To actually install your OS you’ll have to decide how you want to do that. The easiest and most direct route would be to use an optical drive / retail USB flash drive to install Windows. Your other option is to create a bootable flash drive with a Linux-based OS, and you can find instructions for that here.

Extras

If this is the absolute first gaming PC you’ve ever owned, then chances are high that you don’t have a very good keyboard + mouse combo, or that your monitor is sub-par to really enjoy your experience to it’s fullest.

If this is you then you’re in luck, because I’ve hand picked some awesome peripherals below, just take a look!

  • Asus VS238H-P

    23″, 1080p 60Hz, 2ms response time – Great for gaming
    View

  • DBPOWER DB-A8

    Mechanical-feel, under $30, overall a decent quality keyboard.
    View

  • Redragon M602

    Amazingly accurate 3000DPI / 4500FPS / 8G acceleration / 7-button mouse for under $20
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  • Creative Sound BlasterX H7

    Simply a great headset with amazing sound quality and a great mic!
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  • Reflex Lab Mouse Pad

    Super smooth, very accurate, and extremely comfortable to use! Reflex Lab mouse pads are available in 4 sizes from your basic 9″ x 8″ right up to a whopping 36″ x 18″!
    View

WiFi

Although a wired internet connection is usually better, if you absolutely have to use WiFi then you’re also going to need a WiFi adapter of some kind.

You have two choices, you can get a decent USB-based WiFi adapter for about $20 and they’re alright. Or you can get an internally mounted WiFi adapter that costs roughly $35, and will be more reliable than the USB option.

  • TP-LINK TL-WDN4800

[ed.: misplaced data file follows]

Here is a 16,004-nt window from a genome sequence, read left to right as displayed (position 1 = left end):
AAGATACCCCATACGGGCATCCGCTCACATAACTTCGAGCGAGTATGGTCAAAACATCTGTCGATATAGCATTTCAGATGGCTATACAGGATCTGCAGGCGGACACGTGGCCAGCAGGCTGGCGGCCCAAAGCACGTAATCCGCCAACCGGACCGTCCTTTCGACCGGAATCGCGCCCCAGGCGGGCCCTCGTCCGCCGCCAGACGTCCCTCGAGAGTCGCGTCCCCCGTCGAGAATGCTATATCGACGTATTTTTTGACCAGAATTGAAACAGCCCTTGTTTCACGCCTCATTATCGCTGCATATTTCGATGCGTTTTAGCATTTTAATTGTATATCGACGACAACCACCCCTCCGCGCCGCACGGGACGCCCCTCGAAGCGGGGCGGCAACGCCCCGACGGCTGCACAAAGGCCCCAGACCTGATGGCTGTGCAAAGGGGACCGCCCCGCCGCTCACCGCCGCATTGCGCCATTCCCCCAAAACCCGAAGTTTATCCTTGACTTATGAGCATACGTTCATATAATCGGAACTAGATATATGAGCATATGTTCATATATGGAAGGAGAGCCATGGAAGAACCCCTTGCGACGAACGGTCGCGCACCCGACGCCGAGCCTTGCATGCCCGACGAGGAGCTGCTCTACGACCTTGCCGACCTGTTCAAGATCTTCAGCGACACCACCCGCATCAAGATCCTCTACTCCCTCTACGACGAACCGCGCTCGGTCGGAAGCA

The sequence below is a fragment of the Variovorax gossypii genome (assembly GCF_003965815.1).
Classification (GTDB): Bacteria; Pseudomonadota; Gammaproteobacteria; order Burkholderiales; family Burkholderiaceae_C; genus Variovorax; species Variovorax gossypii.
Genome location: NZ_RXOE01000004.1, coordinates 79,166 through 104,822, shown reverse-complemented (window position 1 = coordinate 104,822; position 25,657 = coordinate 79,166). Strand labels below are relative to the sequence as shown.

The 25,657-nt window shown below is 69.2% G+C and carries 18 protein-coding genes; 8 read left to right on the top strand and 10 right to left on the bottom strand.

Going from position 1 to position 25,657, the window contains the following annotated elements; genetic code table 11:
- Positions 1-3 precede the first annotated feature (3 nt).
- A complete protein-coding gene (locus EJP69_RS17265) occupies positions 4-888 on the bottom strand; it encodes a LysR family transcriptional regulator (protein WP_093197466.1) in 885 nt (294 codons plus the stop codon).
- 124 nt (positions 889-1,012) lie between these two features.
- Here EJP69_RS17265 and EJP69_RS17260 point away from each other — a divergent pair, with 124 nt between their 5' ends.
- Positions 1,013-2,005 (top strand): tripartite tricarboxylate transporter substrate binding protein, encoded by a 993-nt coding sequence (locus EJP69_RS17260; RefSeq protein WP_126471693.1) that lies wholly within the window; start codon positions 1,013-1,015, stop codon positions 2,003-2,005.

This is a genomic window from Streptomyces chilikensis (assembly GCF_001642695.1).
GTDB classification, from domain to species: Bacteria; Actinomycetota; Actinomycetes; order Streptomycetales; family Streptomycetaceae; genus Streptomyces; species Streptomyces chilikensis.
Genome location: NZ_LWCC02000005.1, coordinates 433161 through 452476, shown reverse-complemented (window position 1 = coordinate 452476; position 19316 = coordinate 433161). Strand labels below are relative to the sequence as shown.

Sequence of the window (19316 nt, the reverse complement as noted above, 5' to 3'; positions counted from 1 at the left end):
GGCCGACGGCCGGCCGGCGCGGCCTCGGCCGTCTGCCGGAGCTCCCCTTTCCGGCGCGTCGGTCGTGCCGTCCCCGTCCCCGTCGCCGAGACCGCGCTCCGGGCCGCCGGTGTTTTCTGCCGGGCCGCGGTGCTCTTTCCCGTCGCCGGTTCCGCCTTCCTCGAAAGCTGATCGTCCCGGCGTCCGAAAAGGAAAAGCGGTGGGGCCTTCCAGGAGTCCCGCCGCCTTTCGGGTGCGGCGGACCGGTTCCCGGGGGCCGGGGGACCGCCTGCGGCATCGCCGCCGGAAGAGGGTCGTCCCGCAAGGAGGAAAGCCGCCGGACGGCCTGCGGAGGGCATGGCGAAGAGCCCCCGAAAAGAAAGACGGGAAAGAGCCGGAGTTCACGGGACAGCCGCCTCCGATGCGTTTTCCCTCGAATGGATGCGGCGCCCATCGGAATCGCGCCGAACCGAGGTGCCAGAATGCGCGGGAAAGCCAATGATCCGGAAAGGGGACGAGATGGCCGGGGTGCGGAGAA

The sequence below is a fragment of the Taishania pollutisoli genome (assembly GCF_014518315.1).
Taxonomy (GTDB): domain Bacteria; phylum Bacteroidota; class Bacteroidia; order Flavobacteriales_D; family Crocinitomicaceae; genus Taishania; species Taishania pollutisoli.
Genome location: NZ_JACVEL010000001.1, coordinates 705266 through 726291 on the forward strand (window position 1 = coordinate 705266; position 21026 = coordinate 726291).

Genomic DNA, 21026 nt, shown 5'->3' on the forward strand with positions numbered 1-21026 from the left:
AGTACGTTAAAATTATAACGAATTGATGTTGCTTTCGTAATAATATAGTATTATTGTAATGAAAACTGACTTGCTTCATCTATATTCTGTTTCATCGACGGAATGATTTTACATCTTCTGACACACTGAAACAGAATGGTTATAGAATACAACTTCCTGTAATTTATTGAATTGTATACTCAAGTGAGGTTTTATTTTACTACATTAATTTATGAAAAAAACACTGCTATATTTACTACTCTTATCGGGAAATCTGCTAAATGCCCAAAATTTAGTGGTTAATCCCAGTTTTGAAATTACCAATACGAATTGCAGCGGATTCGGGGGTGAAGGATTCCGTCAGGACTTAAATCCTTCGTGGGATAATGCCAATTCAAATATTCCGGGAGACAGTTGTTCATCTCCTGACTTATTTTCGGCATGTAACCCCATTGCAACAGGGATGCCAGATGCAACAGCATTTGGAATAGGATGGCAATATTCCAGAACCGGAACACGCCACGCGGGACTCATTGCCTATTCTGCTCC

Internally mounted WiFi adapter. 2.4GHz or 5GHz.
    View

  • TP-LINK TL-WN722N

    USB WiFi adapter. 2.4GHz
    View

Conclusion

If you landed here looking to find the best gaming PC build for around $700, then you definitely found what you were looking for. The power this build puts out, and for the price, can’t be matched without being copied.

Everything is guaranteed 100% compatible, and there is plenty of room for future expansion and a lot of upgrade potential in the form of added hard drives, an SSD or SSHD, or even doubling up on the RAM, whatever best suits your needs.

If you enjoyed this build or picked it up for yourself, let me know in the comment section! Have any questions? Drop those down below to!

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Author

Branton

The first game I ever played on PC was Ultima Online way back in 1999, since then I've been hooked on PC gaming and putting together awesome builds! Thanks for stopping by!

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550 Comments on “The Best Gaming PC Build For Under $700 in 2017”

  1. I have a question amazon currently has the Asus rog strix 8gb on sale for 230$ but since I’ve heard it’s slightly bigger because of the 3 fans would it fit in this build

  2. The motherboard for this build is sold out now😥 can you find me an equally good and priced new one so I can buy the full build?

  3. Im very dumb when it comes to knowing what’s a good computer and what isn’t, I was looking on “will it run it” and imputing certain builds on her into it and it would say things for this build like yea it can run it but not on recommended settings, is it saying this bc it just doesn’t know fully how well certain builds run? Or can a computer like this not run games like battlefield 1? Also I was imputing the 500 dollar build and it pretty much says no games can run on it really which is disappointing bc I was thinking of getting the 500 one but this kinda spooks me bc I dont wanna drop 500 dollars on a computer (not including accessories) and I not run games like battlefield 1 even at mid range graphics. Can you explain if the website is true or whatnot I’m so confused

    1. Those sites aren’t the most reputable when it comes to giving accurate estimates of what a PC can really do – this build can run BF1 on ultra settings at 60fps+ in 1080p, just as an example. You’re usually better off searching for similar specs and specific games on YouTube, try something like “i5 7500 + 4gb rx 480 battlefield 1 benchmark” – you can change Battlefield 1 for basically any game and you’ll get a ton of different benchmarks 🙂 Even if they use CPUs from the previous generation (6th), as long as they’re using the same graphics card and same tier of CPU (i5 6500 – i5 7500) you’ll get a significantly more accurate representation of what a build can do.